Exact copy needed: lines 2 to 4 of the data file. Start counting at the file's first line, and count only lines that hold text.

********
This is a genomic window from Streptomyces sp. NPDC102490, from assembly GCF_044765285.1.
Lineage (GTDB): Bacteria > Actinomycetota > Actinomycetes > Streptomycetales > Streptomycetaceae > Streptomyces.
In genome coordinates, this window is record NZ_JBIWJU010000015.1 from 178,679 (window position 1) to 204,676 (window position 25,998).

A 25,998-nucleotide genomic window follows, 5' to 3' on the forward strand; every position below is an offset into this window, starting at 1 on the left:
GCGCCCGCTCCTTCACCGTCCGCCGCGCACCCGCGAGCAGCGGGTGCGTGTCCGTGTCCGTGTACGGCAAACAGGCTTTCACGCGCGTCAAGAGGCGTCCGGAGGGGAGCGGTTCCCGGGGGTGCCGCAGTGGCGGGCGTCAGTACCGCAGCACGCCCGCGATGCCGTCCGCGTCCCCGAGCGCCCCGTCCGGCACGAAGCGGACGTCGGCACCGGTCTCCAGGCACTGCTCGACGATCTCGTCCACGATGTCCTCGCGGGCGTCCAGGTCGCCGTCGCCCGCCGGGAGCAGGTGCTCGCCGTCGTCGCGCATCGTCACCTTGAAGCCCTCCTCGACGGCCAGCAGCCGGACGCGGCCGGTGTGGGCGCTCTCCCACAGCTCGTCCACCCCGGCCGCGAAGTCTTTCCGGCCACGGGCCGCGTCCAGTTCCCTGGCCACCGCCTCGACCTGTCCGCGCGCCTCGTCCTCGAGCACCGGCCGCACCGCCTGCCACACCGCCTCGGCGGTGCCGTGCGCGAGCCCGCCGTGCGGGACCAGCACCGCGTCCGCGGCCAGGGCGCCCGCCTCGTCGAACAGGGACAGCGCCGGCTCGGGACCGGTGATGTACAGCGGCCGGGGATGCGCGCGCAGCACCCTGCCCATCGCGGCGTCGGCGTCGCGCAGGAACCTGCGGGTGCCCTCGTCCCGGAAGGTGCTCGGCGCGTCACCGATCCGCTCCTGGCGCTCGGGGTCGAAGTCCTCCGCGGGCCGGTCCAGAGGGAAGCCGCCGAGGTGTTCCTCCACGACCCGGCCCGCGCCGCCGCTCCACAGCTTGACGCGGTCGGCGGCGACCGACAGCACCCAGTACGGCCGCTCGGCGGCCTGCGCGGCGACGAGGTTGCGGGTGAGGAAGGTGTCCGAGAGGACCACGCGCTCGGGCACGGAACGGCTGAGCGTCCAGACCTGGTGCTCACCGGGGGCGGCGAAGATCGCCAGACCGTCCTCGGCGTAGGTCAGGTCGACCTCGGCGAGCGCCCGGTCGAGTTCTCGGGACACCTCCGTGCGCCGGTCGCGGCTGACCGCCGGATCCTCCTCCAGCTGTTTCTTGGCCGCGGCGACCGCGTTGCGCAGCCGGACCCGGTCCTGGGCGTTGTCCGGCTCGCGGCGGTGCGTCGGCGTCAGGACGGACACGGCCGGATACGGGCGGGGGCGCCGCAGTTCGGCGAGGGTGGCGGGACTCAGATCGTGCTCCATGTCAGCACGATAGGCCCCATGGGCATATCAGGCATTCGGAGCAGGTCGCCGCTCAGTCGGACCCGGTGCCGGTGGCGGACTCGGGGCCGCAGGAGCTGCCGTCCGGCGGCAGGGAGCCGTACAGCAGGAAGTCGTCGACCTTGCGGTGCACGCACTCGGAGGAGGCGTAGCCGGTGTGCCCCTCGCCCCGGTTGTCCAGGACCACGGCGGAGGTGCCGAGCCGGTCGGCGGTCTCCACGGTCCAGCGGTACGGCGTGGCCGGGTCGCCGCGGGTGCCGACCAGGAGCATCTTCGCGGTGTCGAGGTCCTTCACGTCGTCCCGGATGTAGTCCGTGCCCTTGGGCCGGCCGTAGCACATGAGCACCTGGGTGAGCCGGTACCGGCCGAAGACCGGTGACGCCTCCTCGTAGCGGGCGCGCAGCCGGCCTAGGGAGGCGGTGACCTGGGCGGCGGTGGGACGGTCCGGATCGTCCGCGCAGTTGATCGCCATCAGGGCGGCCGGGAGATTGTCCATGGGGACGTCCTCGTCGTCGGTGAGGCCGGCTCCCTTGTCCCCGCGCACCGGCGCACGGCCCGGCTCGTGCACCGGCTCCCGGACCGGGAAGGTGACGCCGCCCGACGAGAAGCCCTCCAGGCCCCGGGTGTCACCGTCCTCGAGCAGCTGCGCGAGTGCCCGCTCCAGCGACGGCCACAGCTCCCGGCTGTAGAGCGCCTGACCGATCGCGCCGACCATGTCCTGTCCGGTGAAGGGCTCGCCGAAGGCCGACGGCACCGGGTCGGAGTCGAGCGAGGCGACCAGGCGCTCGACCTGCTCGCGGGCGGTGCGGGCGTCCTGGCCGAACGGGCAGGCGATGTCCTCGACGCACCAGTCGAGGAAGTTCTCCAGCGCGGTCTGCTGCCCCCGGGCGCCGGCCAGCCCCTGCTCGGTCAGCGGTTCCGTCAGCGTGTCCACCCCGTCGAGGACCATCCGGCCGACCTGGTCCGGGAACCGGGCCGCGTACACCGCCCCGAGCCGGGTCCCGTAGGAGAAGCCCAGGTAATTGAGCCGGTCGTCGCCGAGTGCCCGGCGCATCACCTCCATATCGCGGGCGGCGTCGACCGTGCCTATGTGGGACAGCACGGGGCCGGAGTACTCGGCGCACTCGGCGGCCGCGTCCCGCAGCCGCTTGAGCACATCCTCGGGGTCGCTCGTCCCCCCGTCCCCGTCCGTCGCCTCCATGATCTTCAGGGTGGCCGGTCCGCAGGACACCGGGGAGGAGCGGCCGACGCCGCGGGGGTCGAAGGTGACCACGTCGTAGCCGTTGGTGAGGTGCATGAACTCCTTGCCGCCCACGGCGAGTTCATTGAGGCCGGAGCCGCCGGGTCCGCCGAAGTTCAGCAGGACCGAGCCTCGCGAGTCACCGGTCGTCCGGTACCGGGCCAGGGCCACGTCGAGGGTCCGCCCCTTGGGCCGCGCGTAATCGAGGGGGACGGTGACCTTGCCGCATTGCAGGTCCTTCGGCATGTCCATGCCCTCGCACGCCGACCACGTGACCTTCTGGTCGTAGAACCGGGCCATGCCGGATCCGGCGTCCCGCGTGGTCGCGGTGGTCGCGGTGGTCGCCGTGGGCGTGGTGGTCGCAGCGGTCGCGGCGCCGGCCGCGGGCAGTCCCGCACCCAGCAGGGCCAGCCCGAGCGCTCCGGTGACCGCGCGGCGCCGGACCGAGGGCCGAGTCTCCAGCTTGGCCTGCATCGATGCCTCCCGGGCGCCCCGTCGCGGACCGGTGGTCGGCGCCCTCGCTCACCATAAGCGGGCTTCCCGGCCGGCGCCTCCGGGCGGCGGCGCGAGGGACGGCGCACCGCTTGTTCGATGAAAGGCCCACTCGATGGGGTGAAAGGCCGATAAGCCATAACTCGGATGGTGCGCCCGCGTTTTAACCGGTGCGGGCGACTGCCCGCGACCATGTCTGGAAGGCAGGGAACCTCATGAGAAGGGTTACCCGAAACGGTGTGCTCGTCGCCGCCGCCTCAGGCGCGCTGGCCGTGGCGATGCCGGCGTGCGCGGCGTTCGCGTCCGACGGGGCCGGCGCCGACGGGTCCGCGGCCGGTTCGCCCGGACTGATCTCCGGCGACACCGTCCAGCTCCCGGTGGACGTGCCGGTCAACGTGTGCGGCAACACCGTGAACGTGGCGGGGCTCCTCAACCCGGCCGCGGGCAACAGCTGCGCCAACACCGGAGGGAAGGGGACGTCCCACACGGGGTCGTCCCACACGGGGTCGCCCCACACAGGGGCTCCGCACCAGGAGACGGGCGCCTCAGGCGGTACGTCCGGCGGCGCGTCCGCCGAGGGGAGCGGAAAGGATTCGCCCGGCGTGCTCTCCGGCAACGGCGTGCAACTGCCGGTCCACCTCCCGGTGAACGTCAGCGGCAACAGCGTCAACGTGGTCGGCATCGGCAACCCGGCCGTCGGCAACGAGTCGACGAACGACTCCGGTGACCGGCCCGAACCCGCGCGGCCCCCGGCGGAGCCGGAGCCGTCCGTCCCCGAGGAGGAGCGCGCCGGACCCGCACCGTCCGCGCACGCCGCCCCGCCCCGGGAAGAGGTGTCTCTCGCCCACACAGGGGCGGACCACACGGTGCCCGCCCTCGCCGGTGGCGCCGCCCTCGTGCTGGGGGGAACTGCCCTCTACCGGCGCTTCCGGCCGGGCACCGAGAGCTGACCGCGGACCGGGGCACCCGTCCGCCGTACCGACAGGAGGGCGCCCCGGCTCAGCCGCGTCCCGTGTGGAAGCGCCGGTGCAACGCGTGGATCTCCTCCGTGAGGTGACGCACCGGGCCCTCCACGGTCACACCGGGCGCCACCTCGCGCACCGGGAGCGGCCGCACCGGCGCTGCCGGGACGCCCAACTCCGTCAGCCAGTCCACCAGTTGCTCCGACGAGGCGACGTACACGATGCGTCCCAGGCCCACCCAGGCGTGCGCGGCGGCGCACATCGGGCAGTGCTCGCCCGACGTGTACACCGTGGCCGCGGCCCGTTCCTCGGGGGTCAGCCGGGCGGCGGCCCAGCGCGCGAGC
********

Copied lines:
Lineage (GTDB): Bacteria > Actinomycetota > Actinomycetes > Streptomycetales > Streptomycetaceae > Streptomyces.
In genome coordinates, this window is record NZ_JBIWJU010000015.1 from 178,679 (window position 1) to 204,676 (window position 25,998).

A 25,998-nucleotide genomic window follows, 5' to 3' on the forward strand; every position below is an offset into this window, starting at 1 on the left: